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WELLINGTON - New Zealand's bees are being stolen and traded by organised crime syndicates seeking to profit from skyrocketing honey prices, police and beekeepers said on Tuesday, proving that bees make money.
"It doesn't matter if it's beekeeping or meth, this is just the new gold rush," Laurence Burkin, apiarist manager at The True Honey Co in Dannevirke, north of Wellington, and himself a victim of hive thefts, told Reuters by phone.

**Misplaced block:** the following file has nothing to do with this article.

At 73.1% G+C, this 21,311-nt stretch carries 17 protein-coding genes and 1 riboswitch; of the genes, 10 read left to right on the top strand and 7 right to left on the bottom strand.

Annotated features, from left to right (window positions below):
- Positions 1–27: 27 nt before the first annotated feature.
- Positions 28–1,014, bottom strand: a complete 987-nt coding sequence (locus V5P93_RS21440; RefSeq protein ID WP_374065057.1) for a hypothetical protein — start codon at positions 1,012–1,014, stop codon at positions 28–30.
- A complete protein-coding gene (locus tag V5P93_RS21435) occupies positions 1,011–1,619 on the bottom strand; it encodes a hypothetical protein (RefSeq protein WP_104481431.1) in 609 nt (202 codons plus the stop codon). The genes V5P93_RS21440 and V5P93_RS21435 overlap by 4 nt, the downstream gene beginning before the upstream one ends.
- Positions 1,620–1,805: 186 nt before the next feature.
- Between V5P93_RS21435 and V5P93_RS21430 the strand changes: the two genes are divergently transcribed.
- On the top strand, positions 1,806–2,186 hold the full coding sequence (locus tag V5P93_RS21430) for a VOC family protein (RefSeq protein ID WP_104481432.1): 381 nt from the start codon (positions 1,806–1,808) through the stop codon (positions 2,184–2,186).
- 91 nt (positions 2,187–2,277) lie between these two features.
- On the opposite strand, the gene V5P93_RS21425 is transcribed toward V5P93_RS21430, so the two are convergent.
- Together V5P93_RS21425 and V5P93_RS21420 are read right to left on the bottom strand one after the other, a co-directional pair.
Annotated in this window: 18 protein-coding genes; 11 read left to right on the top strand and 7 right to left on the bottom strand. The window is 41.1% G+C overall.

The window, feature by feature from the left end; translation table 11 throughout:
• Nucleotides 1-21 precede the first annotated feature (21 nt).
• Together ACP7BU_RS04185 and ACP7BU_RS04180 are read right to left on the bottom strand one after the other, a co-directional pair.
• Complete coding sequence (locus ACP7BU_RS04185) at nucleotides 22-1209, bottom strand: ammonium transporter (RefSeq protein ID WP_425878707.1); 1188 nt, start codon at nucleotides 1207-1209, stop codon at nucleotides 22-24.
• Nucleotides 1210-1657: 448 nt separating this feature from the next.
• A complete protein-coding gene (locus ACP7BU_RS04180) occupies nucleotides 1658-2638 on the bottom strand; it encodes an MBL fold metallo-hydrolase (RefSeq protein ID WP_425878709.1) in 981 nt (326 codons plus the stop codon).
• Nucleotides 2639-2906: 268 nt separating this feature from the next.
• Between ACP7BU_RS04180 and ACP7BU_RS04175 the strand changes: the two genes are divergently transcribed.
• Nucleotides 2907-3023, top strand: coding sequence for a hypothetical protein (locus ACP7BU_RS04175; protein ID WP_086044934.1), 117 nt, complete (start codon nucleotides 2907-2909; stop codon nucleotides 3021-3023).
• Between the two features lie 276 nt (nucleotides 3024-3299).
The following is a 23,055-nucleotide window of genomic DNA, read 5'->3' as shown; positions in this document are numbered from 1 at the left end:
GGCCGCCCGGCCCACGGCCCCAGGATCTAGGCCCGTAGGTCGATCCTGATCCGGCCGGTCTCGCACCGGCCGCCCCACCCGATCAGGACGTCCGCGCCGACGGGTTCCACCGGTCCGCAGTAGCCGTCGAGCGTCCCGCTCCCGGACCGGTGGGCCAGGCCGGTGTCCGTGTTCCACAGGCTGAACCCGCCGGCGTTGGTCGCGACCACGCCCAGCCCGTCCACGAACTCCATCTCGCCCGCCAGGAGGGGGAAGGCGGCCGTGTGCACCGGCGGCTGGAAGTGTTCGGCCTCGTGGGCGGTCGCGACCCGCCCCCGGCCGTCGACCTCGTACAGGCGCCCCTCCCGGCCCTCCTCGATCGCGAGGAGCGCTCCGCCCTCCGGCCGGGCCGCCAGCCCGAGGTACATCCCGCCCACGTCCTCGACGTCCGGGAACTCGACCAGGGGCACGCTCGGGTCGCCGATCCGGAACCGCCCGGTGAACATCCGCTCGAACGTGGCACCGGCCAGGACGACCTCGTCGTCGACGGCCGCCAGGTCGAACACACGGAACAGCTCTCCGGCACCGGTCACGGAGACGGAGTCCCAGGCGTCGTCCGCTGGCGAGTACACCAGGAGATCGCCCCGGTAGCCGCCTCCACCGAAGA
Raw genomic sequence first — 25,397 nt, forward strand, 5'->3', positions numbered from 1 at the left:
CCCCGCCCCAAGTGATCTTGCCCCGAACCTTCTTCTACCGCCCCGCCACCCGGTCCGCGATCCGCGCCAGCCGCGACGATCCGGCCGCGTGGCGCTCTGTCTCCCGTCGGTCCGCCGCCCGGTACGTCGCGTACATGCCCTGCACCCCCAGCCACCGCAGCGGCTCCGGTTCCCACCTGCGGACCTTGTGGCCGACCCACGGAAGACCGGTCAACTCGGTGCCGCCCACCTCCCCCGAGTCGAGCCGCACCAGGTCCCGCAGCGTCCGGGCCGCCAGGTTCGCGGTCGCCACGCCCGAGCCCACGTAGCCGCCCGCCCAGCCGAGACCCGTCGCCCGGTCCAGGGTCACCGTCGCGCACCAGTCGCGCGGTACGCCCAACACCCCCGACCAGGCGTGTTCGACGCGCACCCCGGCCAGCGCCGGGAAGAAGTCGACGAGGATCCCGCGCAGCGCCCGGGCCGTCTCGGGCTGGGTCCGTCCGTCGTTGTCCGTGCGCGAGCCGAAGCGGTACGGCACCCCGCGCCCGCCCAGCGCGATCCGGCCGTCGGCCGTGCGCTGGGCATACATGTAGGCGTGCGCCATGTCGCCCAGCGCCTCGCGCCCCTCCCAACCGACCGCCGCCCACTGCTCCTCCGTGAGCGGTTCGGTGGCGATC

Hive heists were rising, with 400 bee or honey thefts reported in the six months to January, police said in an emailed statement, without providing figures for previous periods.
"There is nothing to suggest at this stage that beehive/honey theft is directly linked with a particular gang, but we do believe this offending is organised and likely being carried out by groups," said Senior Sergeant Alasdair MacMillan, Coordinator of Community Policing at New Zealand Police.
The crime spree comes while New Zealand's honey industry is booming.
Exports jumped 35 percent to NZ$315 million ($219 million) in the year
to June according to the Ministry of Primary Industry, with about a
third of that sold to China and Hong Kong.